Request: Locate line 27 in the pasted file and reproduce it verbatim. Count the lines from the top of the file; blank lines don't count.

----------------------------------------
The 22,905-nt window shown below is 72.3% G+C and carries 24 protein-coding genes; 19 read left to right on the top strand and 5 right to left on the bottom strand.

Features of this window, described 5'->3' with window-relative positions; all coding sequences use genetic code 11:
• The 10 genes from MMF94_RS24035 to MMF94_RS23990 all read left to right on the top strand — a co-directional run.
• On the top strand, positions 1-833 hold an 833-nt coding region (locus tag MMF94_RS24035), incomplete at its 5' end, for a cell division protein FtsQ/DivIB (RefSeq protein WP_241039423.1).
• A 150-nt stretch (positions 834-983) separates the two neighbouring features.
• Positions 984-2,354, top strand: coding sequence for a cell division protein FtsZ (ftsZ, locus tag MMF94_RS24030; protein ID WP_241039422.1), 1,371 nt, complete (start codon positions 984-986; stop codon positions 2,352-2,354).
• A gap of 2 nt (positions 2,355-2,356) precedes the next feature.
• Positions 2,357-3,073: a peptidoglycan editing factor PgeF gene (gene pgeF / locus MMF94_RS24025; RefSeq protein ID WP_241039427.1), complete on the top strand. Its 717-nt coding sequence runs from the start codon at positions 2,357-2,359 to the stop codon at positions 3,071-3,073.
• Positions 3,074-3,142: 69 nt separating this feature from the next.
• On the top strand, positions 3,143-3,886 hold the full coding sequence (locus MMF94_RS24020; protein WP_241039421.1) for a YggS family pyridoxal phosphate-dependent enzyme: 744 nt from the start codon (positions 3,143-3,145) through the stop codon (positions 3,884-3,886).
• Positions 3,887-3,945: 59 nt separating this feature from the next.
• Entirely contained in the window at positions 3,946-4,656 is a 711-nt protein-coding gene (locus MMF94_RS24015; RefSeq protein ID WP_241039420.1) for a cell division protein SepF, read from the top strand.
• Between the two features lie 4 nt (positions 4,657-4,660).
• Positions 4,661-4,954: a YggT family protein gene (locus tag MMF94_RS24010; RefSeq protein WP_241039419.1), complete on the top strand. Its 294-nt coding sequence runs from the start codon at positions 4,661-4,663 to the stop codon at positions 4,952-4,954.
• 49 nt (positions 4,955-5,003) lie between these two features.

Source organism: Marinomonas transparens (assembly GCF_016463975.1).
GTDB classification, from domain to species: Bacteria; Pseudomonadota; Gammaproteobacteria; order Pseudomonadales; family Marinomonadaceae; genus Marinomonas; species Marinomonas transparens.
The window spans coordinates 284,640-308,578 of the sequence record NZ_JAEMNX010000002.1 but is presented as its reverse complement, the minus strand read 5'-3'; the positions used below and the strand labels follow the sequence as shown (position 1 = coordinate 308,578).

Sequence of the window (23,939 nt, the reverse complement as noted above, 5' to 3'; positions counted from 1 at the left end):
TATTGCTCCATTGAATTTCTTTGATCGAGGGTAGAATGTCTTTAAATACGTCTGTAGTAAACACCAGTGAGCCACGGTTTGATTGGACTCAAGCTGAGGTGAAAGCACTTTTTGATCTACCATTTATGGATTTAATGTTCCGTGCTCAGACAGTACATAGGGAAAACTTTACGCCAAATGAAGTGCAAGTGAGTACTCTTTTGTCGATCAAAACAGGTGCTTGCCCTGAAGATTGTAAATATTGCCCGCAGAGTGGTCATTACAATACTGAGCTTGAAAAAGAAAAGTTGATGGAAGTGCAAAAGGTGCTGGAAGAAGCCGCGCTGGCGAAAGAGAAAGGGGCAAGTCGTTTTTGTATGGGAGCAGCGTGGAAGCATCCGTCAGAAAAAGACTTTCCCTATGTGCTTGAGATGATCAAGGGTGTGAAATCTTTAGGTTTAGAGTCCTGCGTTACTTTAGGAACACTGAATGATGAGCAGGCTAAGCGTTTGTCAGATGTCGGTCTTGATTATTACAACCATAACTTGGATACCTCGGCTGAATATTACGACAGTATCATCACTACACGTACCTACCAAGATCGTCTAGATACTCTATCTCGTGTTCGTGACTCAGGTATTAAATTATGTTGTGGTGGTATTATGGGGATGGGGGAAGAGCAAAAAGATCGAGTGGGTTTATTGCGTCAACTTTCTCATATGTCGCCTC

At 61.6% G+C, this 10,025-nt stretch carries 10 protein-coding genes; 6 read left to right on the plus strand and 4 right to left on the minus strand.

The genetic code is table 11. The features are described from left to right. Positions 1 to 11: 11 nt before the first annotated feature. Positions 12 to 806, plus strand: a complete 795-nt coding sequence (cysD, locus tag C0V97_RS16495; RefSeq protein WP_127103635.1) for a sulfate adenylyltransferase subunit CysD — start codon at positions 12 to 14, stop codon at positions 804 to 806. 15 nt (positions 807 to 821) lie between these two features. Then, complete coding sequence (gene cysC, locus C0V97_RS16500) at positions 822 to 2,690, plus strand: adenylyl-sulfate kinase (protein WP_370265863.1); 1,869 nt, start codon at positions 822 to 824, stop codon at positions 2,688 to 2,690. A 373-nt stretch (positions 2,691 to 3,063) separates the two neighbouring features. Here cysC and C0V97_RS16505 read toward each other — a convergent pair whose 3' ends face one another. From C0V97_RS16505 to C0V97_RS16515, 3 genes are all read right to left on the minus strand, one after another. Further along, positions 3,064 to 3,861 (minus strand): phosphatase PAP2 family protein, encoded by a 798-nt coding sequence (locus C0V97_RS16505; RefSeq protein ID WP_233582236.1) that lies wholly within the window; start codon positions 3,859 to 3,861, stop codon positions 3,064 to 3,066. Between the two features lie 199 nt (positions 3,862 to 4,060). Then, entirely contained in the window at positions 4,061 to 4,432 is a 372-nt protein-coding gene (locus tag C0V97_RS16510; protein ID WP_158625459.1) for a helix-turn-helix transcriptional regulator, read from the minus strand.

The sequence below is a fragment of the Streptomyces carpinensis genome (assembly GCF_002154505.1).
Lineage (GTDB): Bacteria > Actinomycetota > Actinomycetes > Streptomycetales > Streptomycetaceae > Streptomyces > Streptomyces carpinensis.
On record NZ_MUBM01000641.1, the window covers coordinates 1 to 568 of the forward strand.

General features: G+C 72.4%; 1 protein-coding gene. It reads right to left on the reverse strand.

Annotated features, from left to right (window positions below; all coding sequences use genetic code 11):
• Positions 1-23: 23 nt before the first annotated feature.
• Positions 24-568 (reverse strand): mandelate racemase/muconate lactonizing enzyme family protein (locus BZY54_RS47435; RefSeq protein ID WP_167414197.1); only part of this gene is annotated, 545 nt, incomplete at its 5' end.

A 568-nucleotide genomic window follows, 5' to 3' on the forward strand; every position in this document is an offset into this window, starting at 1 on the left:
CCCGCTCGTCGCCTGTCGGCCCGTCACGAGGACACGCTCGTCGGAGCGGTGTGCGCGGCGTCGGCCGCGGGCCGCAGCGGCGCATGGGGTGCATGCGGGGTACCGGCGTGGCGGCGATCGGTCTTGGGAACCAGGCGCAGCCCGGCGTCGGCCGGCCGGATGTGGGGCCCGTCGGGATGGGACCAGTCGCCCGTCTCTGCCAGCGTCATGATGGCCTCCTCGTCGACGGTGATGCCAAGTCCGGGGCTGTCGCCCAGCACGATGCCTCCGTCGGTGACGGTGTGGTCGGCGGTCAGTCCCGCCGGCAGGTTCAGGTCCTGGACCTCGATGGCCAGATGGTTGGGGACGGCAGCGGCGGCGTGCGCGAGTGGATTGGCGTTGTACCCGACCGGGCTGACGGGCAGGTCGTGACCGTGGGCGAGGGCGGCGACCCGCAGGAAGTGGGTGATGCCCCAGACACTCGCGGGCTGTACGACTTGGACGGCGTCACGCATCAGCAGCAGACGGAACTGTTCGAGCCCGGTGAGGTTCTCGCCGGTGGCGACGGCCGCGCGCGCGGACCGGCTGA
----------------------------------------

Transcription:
Annotated features, from left to right (window positions below; all coding sequences use genetic code 11):